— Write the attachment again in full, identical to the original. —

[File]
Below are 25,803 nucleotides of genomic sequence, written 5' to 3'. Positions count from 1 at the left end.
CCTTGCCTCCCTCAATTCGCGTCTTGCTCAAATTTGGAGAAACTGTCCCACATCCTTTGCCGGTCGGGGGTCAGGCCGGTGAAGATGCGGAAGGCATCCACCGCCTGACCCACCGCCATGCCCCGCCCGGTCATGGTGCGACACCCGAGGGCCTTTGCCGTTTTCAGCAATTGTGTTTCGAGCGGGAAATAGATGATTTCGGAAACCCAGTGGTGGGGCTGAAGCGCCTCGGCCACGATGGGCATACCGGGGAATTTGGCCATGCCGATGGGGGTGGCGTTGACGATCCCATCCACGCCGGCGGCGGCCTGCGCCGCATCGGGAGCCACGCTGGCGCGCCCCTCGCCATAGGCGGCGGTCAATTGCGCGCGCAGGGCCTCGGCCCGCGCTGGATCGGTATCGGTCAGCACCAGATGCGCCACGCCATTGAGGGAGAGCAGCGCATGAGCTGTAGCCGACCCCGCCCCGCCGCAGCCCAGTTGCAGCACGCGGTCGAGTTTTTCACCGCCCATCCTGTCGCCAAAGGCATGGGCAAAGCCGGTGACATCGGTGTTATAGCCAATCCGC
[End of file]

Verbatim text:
Below are 25,803 nucleotides of genomic sequence, written 5' to 3'. Positions count from 1 at the left end.
CCTTGCCTCCCTCAATTCGCGTCTTGCTCAAATTTGGAGAAACTGTCCCACATCCTTTGCCGGTCGGGGGTCAGGCCGGTGAAGATGCGGAAGGCATCCACCGCCTGACCCACCGCCATGCCCCGCCCGGTCATGGTGCGACACCCGAGGGCCTTTGCCGTTTTCAGCAATTGTGTTTCGAGCGGGAAATAGATGATTTCGGAAACCCAGTGGTGGGGCTGAAGCGCCTCGGCCACGATGGGCATACCGGGGAATTTGGCCATGCCGATGGGGGTGGCGTTGACGATCCCATCCACGCCGGCGGCGGCCTGCGCCGCATCGGGAGCCACGCTGGCGCGCCCCTCGCCATAGGCGGCGGTCAATTGCGCGCGCAGGGCCTCGGCCCGCGCTGGATCGGTATCGGTCAGCACCAGATGCGCCACGCCATTGAGGGAGAGCAGCGCATGAGCTGTAGCCGACCCCGCCCCGCCGCAGCCCAGTTGCAGCACGCGGTCGAGTTTTTCACCGCCCATCCTGTCGCCAAAGGCATGGGCAAAGCCGGTGACATCGGTGTTATAGCCAATCCGC